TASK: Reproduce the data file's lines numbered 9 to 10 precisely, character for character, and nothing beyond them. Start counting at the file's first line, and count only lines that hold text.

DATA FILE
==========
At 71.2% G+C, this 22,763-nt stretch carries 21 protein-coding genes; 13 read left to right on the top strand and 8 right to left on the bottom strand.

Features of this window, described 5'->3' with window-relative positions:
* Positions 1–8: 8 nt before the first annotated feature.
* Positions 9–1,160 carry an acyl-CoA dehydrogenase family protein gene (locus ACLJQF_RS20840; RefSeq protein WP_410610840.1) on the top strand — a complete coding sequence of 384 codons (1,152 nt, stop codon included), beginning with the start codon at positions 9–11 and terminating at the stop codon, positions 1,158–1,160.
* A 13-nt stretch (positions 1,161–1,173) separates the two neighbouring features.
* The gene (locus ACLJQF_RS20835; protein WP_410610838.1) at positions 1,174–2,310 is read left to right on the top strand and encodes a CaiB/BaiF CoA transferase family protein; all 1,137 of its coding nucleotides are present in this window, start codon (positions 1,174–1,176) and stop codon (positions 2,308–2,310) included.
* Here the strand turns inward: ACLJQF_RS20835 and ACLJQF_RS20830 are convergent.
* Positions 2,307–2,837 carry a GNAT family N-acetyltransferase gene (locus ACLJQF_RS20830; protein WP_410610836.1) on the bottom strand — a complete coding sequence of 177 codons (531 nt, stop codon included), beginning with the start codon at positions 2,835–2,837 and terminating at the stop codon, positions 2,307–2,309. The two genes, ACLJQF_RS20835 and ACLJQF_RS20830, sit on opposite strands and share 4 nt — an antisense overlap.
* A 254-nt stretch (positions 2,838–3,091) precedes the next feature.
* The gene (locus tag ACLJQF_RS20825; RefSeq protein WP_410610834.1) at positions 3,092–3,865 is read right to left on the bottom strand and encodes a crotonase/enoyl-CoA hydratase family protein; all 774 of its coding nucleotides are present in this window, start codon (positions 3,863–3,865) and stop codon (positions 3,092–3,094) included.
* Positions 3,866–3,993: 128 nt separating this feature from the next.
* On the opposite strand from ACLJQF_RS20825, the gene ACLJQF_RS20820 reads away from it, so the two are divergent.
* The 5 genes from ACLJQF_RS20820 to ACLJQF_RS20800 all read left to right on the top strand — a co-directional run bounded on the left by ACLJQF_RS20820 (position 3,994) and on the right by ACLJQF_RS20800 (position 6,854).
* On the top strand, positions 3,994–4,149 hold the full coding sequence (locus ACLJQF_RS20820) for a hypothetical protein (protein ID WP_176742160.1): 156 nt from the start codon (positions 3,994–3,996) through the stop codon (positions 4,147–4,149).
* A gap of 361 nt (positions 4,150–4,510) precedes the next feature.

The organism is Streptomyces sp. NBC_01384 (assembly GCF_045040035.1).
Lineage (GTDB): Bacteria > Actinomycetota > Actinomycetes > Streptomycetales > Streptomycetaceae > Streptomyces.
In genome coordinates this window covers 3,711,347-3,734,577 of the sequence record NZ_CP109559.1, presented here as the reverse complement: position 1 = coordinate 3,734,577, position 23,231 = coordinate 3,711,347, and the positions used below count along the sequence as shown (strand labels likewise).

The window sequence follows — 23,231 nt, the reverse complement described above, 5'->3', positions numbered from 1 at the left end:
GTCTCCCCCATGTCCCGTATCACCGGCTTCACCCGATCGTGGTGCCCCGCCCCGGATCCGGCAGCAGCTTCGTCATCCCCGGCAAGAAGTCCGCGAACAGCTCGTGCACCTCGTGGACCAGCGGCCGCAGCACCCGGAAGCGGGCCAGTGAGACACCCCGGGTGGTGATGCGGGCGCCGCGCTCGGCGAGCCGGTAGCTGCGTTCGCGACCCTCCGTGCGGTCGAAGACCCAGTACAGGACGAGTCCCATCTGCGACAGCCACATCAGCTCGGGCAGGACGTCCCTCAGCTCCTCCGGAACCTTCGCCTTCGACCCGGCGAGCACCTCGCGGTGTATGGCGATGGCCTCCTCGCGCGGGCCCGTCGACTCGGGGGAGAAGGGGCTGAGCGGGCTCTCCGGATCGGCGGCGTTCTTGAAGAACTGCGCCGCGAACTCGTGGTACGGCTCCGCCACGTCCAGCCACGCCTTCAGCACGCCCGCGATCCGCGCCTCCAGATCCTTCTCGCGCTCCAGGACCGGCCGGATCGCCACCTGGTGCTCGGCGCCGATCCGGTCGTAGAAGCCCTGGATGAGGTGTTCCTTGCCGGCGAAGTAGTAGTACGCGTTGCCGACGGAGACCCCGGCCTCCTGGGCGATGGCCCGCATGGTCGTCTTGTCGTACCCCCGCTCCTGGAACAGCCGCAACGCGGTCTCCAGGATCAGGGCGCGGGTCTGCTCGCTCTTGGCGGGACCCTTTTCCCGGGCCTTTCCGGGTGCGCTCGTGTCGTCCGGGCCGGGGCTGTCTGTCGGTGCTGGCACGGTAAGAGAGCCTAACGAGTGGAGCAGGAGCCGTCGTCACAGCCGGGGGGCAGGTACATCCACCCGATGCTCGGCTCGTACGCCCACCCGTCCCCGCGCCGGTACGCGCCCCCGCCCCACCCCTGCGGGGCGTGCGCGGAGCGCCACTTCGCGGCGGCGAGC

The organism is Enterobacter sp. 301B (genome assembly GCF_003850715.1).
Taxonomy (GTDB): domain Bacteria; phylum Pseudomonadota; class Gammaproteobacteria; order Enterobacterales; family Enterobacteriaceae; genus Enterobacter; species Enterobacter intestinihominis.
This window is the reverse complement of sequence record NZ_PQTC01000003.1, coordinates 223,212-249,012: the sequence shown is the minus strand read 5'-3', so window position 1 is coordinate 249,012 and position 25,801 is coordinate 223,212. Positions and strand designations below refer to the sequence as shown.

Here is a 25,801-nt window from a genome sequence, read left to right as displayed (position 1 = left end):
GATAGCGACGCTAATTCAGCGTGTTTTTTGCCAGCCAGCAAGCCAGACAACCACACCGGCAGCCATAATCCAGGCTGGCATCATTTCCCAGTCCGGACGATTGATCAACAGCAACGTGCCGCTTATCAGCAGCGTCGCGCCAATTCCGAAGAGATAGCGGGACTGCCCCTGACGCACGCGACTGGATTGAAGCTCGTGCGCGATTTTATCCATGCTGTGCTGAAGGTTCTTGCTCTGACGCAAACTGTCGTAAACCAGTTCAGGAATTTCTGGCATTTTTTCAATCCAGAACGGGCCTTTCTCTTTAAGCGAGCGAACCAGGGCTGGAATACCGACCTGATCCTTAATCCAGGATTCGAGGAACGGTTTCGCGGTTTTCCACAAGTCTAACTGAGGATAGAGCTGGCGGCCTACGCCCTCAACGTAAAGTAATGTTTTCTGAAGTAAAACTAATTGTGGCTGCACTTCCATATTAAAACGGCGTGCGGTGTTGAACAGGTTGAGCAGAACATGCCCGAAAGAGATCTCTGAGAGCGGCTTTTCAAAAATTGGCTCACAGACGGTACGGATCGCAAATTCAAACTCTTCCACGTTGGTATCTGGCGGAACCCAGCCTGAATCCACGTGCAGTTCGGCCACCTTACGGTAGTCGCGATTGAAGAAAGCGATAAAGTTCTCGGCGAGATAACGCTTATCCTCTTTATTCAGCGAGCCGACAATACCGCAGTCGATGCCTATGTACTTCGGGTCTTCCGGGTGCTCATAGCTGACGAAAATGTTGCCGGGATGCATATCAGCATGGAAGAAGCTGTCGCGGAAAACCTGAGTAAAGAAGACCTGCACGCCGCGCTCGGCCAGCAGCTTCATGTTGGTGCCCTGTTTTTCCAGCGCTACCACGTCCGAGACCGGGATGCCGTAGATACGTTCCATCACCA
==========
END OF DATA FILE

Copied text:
* A 254-nt stretch (positions 2,838–3,091) precedes the next feature.
* The gene (locus tag ACLJQF_RS20825; RefSeq protein WP_410610834.1) at positions 3,092–3,865 is read right to left on the bottom strand and encodes a crotonase/enoyl-CoA hydratase family protein; all 774 of its coding nucleotides are present in this window, start codon (positions 3,863–3,865) and stop codon (positions 3,092–3,094) included.